Can you imagine heading over to a nearby grocery store to pick up some items and being unable to find a banana? Today the banana is one of the most common fruits purchased by consumers. In particular, the Cavendish variety, which is curved and yellow, makes up almost 100 percent of all marketed bananas in the United States.
Given how popular bananas are, it might be difficult to think of a world where they are no longer at fruit stands or stores. However, scientists are now desperately attempting to combat the effects of a fungus known as the Fusarium wilt, or Panama disease Tropical Race 4 (TR4).
The fungus damages the banana plant’s vascular system, rendering it incapable of obtaining water. This fungus has been effective at eliminating tens of thousands of acres growing Cavendish bananas on the Australian and Asian continents.
The areas around Central and South America are projected to be next in the path of the fungus. This poses a great threat to the banana supply in the United States, since the U.S. imports most of its bannanas from Latin America.
This epidemic also has serious economic implications because it places the entire $12.4 billion global banana exportation business in jeopardy.
A reason for the Cavendish’s downfall may be attributed to the fact that it is a monoculture, meaning that it has no genetic diversity — every banana is an identical clone. Some like Dan Koeppel, the author of the book Banana: The Fate of the Fruit That Changed the World, deem monoculture as much of a problem as the TR4 fungus.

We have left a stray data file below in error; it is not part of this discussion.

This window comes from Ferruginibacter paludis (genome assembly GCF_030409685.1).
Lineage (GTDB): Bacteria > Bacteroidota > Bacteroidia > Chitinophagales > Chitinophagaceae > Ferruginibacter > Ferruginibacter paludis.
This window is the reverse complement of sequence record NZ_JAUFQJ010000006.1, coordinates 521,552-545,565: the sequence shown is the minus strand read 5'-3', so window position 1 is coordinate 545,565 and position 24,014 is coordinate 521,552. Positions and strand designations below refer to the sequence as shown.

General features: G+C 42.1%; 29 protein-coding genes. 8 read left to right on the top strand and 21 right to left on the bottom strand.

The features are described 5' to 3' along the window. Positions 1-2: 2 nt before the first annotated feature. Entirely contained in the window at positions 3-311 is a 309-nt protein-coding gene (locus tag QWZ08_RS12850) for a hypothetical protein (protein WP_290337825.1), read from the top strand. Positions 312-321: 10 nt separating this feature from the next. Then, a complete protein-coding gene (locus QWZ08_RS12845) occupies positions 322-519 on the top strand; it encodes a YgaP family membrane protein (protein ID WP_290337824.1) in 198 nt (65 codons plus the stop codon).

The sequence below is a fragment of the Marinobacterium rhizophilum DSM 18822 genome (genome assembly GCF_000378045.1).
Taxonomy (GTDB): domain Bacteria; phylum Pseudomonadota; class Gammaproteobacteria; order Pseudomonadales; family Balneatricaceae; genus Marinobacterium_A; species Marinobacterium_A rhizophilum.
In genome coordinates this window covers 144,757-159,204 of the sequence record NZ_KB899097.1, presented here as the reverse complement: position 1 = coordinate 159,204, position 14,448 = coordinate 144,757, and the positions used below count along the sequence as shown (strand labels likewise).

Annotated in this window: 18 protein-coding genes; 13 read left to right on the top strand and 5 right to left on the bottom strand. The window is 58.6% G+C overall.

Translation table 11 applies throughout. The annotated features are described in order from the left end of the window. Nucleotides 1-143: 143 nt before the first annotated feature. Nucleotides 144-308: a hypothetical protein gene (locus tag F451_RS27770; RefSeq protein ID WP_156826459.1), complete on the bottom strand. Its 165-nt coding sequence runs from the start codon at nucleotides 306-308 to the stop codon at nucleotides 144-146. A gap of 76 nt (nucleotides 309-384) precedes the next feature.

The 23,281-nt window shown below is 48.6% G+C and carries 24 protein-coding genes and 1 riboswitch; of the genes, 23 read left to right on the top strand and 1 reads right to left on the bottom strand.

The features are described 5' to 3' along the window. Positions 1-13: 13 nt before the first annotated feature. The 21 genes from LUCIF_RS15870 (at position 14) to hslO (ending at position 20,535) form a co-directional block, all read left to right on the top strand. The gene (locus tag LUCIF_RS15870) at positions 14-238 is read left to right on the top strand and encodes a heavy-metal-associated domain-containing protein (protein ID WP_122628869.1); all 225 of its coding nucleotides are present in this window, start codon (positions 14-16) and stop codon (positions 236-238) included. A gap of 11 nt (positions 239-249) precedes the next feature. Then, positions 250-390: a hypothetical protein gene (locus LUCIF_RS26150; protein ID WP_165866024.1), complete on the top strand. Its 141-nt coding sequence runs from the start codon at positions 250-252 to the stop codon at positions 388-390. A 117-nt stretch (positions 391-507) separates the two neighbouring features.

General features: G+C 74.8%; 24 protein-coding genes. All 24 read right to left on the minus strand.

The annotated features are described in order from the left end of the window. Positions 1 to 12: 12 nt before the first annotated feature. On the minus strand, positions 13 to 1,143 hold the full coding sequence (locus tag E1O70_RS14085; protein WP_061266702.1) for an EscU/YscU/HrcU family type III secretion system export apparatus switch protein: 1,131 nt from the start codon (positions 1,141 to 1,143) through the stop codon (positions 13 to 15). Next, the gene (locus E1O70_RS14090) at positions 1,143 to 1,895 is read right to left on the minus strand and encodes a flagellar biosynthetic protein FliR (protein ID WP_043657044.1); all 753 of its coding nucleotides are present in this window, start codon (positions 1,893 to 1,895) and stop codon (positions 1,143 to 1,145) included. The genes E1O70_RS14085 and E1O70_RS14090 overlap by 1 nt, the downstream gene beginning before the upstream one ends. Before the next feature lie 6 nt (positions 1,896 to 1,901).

“India had about 600 varieties [of bananas], but over the past two decades the Cavendish has pushed out and replaced many of those,” Koeppel said, according to the Washington Post. “And when you replace a varied multiculture with a monoculture, if a disease happens, you’re in trouble: nature comes back and bites you.”
Any chemical means of controlling the pest, such as fungicides and fumigants, have proved ineffective. Since the Fusarium wilt is contagious and has the ability to remain dormant for extended periods of time, the only remedy to exposure is to start over from scratch.
According to Randy Ploetz, who is a plant pathologist at the University of Florida, “[in a few years,] affected plantations aren’t going to be able to grow anything, because the replacement is not there.”
James Dale, who is a professor of biotechnology at the Queensland University of Technology, is currently at the forefront of efforts to develop a more resistant type of banana that maintains qualities comparable to the sweetness and transportability of the Cavendish.
The TR4 fungus was discovered in 1989 by Randy Ploetz, but it wasn’t until 2007 that the gene responsible for TR4 resistance in Musa acuminata bananas was isolated enough to be used for testing in Dale’s lab.
The results from Dale’s trials were optimistic, and his experiment may be the Cavendish’s best chance to stay the most commercially successful variety of banana.
However, Dale is no longer alone in the race to save the Cavendish, as botanists from other organizations are simultaneously trying to assess resistance to TR4 in other strains of bananas and to breed them with the Cavendish.
This epidemic isn’t an entirely new phenomenon. In the 1950s the appearance of the Tropical Race 1 (TR1) fungus nearly wiped out the Gros Michel banana, whose status at the time was comparable to that of the Cavendish today.
But with these ongoing studies, history may not repeat itself this time around.